Higher food prices pushed up China's consumer inflation in September as the government tried to keep an economic recovery on track.
Consumer prices rose 3.1% over a year earlier, government data showed on Monday. That was up from August's 2.6% but below the Communist Party's 3.5% target for the year.
Persistently higher inflation could complicate efforts to keep China's economic recovery on track by limiting the government's ability to prop up growth with lower interest rates or stimulus spending.
The country's top economic official, Premier Li Keqiang, earlier said Beijing would try to keep economic growth above 7.5% for the year.
"Inflation remains at benign levels in the near term," said JP Morgan economist Haibin Zhu in a report. "The relatively benign inflation dynamics suggest that stabilising growth and economic reform remain the priority issues for policymakers in the near term."
Companies and investors are looking to a November ruling party meeting at which leaders are expected to produce a blueprint for future economic reforms.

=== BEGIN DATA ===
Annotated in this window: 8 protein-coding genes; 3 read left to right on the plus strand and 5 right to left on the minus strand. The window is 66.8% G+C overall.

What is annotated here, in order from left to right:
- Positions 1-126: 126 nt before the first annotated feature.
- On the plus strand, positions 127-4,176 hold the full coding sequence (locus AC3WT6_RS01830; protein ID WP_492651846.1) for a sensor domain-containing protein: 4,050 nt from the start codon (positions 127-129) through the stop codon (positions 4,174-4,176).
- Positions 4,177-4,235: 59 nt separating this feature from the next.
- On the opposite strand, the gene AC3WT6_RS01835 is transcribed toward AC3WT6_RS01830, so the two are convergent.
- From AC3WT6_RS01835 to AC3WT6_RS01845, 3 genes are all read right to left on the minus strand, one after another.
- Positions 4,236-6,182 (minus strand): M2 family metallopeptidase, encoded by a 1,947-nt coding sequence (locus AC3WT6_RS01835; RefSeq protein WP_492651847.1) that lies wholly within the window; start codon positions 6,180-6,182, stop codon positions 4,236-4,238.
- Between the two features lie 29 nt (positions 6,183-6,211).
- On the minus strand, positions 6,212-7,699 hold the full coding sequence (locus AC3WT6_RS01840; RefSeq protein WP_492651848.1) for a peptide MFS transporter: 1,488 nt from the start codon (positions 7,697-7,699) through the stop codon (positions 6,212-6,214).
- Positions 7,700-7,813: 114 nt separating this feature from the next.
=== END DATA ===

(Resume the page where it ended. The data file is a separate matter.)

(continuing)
Mr Li and other leaders have promised changes in China's financial system and more opportunities for entrepreneurs but have yet to release details.
The September price rise was driven by an 18.9% jump in the cost of fresh vegetables. Holidays, drought and floods were partly responsible for the increase.
Prices of non-food products rose 1.6%.
The inflation figures come after China's exports unexpectedly dropped in September while imports rose.
Producer prices, which measure the cost of goods as they leave the factory, fell 1.3%, suggesting weak demand.